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Can spruce beetle (Dendroctonus rufipennis Kirky) pheromone trap catches or stand conditions predict Engelmann spruce (Picea engelmannii Parry ex Engelm.) tree mortality in Colorado?

Posted date: July 19, 2017
Publication Year: 
2017
Authors: Negron, Jose
Publication Series: 
Scientific Journal (JRNL)
Source: Agricultural and Forest Entomology. doi: 10.1111/afe.12239.

Abstract

1) Bark beetles (Coleoptera: Curculionidae: Scolytinae) can cause extensive tree mortality in forests dominated by their hosts. Among these, the spruce beetle (Dendroctonus rufipennis) is one of the most important beetles in western North America causing Engelmann spruce (Picea engelmannii) tree mortality. 2) Although pheromone traps with attractants are commonly used to monitor spruce beetle populations, the relationship between the numbers of beetles caught in pheromone traps and subsequent tree mortality has not been investigated adequately. 3) We used pheromone traps to catch spruce beetles in plots throughout the insect flight period, quantified subsequent tree mortality, and modelled spruce tree mortality as a function of spruce beetle trap catches and stand conditions. 4) The number of beetles caught was not different between years. It was also positively associated with tree mortality, as was the amount of available host. The year of sampling was significant in all models as a result of different mortality levels between years. 5) We conclude that, although the models had good fit, the difference in mortality between the years with a similar beetle catch negates reliable estimates of tree mortality across years. Managers and forest health specialists will be better served by continued monitoring of spruce beetle populations with pheromone traps and the use of stand variables to identify susceptible stands.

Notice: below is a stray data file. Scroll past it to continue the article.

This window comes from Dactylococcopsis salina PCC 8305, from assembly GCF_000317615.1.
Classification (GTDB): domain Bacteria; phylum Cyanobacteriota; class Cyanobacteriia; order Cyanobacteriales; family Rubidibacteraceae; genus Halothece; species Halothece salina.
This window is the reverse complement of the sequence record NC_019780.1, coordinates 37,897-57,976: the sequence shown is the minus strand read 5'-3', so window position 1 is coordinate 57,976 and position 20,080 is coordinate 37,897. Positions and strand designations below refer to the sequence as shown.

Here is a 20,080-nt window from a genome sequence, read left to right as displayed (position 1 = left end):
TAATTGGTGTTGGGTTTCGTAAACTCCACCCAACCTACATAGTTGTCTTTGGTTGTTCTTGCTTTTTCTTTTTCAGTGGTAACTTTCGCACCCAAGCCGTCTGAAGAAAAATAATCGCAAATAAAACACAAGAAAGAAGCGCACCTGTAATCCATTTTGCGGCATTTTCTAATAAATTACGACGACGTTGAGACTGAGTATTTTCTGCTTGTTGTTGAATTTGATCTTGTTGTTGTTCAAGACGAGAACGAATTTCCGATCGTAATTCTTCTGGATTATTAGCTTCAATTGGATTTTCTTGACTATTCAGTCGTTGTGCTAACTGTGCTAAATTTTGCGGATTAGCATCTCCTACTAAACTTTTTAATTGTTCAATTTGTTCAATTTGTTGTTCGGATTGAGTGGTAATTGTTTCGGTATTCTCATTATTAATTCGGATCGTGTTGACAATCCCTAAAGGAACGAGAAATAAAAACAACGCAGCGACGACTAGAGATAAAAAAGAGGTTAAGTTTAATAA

Citation

Negron, Jose F.; Popp, John B. 2017. Can spruce beetle (Dendroctonus rufipennis Kirky) pheromone trap catches or stand conditions predict Engelmann spruce (Picea engelmannii Parry ex Engelm.) tree mortality in Colorado? Agricultural and Forest Entomology. doi: 10.1111/afe.12239.